Maserati Ghibli GranSport SQ4 Review: Maseratis Still Leave an Impression

Maserati’s cachet hasn’t dulled, as the Ghibli proves.

Arthur St. AntoineWriter, PhotographerThe ManufacturerPhotographer

This machine can send heart rates soaring before anyone has even seen it. "My car?" you say to your fellow guests seated at the dinner party. "Oh, I drive a Maserati." And just like that, everyone at the table pictures you zooming up the Italian Riviera for an evening of black-tie baccarat at the Casinò Sanremo.

"What kind of Maserati?" someone questions further.

"It's called a Ghibli," you reply. "That's pronounced Gib-lee. It's named after a wind that blows through the Sahara desert. Lovely piece, I must say. Under the hood it has an engine built by Ferrari."

"My! Sounds positively thrilling!" And that's when the requests for a ride start flying around the room.

The allure of the historic Ghibli name sure sent Maserati's fortunes soaring when the car was resurrected as a four-door sports sedan and appeared on America's shores in 2013. (The original Ghibli, a gorgeously long and lean two-door GT, forever etched the name into aficionados' hearts during its run from 1966 to 1973.) Relatively affordable, at least for an exotic nameplate, the new Ghibli was suddenly everywhere—on the image-conscious streets of West Los Angeles, anyway. The phrase "I drive a Maserati" began ping-ponging across SoCal and Miami and Dallas and every other locale famous for its fondness of all things chic and sleek. For sure, telling someone "I drive a Lexus GS" just doesn't have the same ring.

The 2019 edition of the Ghibli doesn't boast much that's new other than a few reconfigured packages and a new gear-lever design; the car received a significant front and rear restyling and a power upgrade for the 2017 model year. But Maser's "entry-level" model—you can buy a base Ghibli for less than $70K—remains a shapely and charismatic drive, especially in top-of-the-line GranSport SQ4 trim, as I recently discovered during a week behind the wheel.

While all Ghiblis sport the same twin-turbo 3.0-liter V-6 and eight-speed automatic, the GranSport SQ4 gets the most potent variant (484 horses) and feeds its output to the ground via full-time all-wheel drive. The engine block is Chrysler-sourced, but Ferrari designed the heads and does the engine assembly at its Maranello, Italy, factory. Max torque comes on stream at just 1,750 rpm, so the engine is always on the boil, and it'll gun the two-ton-plus Ghibli to 60 mph in a claimed 4.7 seconds. The exhaust note—artificially enhanced, by the way—is splendid and stirring, worthy prancing-horse stuff. Switching to Sport mode instantly summons an edgier growl, and in manual mode the automatic responds impressively to shift commands from the steering-wheel paddles. The sizzle Ghibli buyers are after is here all right, especially as the engine winds closer and closer to its redline. That said, the six can't match the unholy, hair-raising scream of the V-8 in the Ghibli's two-door big brother, the recently discontinued GranTurismo, which cost nearly twice as much. Speaking of engines, a hugely welcome upgrade for the 2019 Ghibli is a new console button for defeating the automatic stop-start feature.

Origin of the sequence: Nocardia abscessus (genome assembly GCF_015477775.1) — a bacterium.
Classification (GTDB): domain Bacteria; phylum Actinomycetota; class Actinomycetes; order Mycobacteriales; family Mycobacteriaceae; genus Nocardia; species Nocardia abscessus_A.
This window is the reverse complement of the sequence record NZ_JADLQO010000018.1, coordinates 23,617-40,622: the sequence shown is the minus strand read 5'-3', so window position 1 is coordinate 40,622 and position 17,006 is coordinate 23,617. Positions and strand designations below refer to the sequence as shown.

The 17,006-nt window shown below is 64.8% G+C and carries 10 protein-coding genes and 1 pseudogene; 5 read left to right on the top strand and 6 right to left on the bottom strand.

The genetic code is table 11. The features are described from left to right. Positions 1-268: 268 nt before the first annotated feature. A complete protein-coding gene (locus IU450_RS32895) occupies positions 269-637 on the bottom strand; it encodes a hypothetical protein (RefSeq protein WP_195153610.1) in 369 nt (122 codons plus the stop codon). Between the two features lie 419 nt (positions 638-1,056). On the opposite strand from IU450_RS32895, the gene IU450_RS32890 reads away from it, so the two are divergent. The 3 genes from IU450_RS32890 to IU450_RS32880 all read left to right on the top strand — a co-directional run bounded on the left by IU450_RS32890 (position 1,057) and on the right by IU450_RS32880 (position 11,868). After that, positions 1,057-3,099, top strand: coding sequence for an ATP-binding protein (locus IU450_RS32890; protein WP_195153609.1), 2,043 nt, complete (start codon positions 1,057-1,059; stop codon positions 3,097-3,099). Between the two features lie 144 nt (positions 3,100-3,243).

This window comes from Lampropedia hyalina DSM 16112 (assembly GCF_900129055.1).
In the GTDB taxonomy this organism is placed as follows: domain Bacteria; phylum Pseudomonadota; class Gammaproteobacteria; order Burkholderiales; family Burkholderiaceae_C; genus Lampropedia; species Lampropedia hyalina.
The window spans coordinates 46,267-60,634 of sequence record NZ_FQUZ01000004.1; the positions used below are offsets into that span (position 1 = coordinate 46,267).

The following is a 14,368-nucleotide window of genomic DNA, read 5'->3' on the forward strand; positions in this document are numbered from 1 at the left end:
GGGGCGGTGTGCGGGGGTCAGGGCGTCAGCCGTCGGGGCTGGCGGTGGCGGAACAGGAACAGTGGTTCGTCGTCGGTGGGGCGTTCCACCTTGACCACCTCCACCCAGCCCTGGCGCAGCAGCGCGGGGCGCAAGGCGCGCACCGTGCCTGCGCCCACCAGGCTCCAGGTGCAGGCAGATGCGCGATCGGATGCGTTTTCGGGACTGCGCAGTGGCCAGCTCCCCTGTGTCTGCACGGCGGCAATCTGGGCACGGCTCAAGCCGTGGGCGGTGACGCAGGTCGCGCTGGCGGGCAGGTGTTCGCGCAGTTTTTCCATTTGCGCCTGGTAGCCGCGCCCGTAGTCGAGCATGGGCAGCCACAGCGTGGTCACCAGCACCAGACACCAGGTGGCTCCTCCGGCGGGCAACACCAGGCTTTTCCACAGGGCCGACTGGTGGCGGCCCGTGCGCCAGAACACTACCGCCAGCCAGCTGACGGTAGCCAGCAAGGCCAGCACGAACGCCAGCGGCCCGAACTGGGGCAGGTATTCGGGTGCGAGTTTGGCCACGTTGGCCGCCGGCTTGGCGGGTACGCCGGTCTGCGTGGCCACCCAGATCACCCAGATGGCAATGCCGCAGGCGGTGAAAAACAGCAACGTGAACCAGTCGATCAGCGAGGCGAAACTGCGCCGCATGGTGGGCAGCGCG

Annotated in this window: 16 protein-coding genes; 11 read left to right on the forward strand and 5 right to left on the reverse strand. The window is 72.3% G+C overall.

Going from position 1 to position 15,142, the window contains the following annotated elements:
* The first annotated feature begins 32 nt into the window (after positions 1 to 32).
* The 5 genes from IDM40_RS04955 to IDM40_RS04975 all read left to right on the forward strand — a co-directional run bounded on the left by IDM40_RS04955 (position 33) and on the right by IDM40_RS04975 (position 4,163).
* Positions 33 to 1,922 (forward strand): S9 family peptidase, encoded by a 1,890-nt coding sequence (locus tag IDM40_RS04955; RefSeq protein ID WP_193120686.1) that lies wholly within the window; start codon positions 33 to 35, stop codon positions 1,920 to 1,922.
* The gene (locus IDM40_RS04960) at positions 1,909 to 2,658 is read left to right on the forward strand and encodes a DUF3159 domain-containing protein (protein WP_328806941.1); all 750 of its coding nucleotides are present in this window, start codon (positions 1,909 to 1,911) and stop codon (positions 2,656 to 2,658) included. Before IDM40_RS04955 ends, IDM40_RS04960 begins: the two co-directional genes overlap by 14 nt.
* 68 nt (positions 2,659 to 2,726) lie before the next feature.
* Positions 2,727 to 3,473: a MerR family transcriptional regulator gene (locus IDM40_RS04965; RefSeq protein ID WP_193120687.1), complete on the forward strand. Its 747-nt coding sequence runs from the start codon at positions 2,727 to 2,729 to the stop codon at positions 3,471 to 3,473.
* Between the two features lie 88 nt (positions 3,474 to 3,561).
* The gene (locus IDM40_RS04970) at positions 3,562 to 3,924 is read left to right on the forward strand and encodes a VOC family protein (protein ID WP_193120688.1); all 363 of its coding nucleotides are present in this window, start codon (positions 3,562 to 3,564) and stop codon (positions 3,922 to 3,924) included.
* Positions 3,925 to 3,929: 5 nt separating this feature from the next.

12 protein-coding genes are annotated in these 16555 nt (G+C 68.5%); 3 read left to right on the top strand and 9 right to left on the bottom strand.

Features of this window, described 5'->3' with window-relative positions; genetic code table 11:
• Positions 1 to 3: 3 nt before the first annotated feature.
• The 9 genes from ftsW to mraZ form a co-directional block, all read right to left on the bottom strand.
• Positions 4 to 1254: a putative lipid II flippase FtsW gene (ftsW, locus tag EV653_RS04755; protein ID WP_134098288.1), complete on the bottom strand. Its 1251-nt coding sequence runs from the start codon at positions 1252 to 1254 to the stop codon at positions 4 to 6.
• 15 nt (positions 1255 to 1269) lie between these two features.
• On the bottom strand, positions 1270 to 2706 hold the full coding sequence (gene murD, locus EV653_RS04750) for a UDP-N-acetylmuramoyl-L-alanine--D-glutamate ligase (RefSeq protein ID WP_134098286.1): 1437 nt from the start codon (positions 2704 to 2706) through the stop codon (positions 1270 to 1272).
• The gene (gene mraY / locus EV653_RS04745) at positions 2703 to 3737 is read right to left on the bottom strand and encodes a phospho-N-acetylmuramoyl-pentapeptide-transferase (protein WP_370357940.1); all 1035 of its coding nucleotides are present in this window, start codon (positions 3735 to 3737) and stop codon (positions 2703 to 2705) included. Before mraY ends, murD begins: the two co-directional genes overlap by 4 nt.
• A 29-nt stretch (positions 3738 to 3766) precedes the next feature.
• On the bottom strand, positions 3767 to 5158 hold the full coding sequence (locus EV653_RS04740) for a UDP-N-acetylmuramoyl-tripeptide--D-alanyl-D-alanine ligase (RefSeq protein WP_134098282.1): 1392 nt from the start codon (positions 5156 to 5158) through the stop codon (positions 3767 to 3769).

You'd expect a Maserati to hustle well, and the Ghibli doesn't disappoint. The chassis is neutral—rare for an AWD car—and bursting with grip, never mind the weight it has to manage. Indeed, the poise and responsiveness of the Ghibli is one of its standout virtues. You can really leg this four-door along. Ride quality leans toward the firm side in any drive-mode setting, and some road surfaces reach right through to your backside, as the damping is quite stiff. But the tradeoff won't disappoint buyers who like to exercise their cars. The big 21-inch Titano-gloss wheels and tires on my test example ($2,350) proved as sticky as they were striking to behold. Also upping the exterior's attractiveness: $925 metallic Grigio Maratea paint and a $3,390 Nerissimo carbon-accents package.

The cockpit has its attractions, too, including premium drilled-leather seats ($2,690), a nice three-spoke wheel, and handsome carbon macrotwill trim ($790) on the center console. But there are downsides, too—namely, smallish interior space and a dash abundant with bits and pieces from Chrysler parts bins. The pushbutton starter is to the left of the wheel, primarily because the big Chrysler-sourced button wouldn't fit on the right side. The touchscreen infotainment interface feels dated in design and execution—particularly the nav screen, which resembles a jumble of squiggles in comparison with contemporary pictographic map displays. The optional Bowers & Wilkins sound system ($1,990) is fabulous, though, and a full complement of modern driver-assistance features is also available ($1,590).

Yes, it's lacking in cutting-edge infotainment and its interior isn't as exclusive as it should be, but the Ghibli still rewards its driver with exceptional handling moves and that hard-charging, Ferrari-finessed V-6 up front. And, for sure, the cachet is very much alive. Hand the keys to a restaurant valet, and your Ghibli is going to sit out front.

2019 Maserati Ghibli GranSport SQ4 Specifications
ON SALE Now
PRICE $89,275/$103,225 (base/as-tested)
ENGINE 3.0L twin-turbo DOHC 24-valve V-6; 484 hp @ 5,750 rpm, 428 lb-ft @ 1,750 rpm
TRANSMISSION 8-speed automatic
LAYOUT 4-door, 5-passenger, front-engine, AWD sedan
EPA MILEAGE 16/24 mpg (city/hwy)
L x W x H 195.7 x 76.6 x 57.5 in
WHEELBASE 118.0 in
WEIGHT 4,100 lb (est)
0-60 MPH
4.7 sec (mfr)
TOP SPEED 178 mph (mfr)
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